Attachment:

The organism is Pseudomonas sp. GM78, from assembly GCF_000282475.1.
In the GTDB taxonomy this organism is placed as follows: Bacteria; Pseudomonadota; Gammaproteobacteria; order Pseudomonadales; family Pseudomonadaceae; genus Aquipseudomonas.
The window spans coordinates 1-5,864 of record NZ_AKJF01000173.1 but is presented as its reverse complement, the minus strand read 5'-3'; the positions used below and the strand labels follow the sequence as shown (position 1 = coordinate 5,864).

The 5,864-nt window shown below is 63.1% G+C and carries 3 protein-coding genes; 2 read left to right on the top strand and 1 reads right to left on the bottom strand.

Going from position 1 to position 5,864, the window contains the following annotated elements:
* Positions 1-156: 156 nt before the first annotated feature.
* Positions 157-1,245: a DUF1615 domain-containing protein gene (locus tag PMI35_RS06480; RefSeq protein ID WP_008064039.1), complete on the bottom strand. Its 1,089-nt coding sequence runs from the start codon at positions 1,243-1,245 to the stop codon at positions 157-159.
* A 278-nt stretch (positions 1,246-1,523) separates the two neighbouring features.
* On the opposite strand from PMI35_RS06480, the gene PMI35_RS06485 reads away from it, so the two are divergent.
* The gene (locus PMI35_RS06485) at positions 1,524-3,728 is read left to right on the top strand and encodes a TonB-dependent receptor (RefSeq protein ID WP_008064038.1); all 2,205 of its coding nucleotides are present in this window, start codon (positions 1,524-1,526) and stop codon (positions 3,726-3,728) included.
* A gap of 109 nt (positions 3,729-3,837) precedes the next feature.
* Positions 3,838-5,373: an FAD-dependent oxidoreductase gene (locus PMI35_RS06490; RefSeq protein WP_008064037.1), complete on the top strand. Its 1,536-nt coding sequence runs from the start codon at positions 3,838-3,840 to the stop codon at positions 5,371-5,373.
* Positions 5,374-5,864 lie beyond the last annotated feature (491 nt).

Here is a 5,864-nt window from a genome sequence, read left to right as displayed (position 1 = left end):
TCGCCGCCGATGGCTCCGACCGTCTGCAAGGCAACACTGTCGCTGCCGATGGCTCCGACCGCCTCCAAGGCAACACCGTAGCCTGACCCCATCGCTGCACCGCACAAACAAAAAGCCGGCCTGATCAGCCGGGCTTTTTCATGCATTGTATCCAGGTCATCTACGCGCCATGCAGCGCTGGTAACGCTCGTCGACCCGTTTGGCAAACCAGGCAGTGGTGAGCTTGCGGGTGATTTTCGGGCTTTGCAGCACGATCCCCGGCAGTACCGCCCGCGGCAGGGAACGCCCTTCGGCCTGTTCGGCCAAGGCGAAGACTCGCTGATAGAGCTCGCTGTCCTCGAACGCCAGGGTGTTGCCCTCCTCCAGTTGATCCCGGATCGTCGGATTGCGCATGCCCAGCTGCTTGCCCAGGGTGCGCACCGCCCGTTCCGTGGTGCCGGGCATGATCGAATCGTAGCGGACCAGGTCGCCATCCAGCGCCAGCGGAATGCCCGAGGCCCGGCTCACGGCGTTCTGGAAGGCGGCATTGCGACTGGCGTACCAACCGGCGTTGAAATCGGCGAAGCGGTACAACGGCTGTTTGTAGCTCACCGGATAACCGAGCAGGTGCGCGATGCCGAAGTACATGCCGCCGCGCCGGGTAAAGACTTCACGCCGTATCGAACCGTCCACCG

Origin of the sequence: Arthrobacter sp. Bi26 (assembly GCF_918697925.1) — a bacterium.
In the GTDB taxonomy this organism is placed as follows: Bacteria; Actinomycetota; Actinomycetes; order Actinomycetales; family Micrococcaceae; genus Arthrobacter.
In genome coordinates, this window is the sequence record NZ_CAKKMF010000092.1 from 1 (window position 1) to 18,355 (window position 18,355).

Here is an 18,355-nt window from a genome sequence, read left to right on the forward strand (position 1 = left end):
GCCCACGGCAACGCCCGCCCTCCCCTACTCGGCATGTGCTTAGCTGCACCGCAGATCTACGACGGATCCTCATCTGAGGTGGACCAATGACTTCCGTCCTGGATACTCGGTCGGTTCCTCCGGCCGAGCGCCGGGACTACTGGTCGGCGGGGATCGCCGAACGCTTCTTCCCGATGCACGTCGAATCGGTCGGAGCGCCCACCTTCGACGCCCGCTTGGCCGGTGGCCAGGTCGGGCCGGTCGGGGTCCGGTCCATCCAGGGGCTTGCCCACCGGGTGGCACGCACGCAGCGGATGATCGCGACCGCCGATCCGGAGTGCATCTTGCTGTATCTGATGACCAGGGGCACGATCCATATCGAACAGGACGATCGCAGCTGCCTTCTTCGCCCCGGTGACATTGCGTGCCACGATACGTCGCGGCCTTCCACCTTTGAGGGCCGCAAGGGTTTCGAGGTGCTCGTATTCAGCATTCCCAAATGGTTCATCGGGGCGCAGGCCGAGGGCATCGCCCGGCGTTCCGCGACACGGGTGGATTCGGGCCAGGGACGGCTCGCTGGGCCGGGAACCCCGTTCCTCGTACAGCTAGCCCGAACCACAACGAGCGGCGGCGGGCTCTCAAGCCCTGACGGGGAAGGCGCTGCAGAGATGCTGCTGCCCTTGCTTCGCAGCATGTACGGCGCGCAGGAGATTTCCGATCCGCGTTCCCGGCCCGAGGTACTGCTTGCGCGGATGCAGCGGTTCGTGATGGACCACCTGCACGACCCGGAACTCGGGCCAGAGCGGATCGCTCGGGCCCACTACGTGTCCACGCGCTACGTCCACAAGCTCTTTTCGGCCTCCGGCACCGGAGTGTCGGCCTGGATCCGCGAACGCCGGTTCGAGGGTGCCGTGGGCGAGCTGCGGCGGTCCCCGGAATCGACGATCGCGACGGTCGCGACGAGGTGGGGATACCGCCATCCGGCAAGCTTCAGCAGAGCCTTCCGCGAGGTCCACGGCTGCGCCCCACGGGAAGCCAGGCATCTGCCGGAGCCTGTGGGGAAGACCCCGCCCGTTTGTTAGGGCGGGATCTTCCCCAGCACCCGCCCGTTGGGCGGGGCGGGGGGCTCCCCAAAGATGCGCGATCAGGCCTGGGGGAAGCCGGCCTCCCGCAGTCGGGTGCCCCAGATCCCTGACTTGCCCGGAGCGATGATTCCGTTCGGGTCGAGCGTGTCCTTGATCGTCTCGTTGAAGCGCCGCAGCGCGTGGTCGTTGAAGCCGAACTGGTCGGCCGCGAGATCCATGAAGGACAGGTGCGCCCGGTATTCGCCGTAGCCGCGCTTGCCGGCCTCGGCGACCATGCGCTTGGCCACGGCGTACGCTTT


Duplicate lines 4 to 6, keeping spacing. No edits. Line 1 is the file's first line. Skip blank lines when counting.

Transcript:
The 5,864-nt window shown below is 63.1% G+C and carries 3 protein-coding genes; 2 read left to right on the top strand and 1 reads right to left on the bottom strand.

Going from position 1 to position 5,864, the window contains the following annotated elements:
* Positions 1-156: 156 nt before the first annotated feature.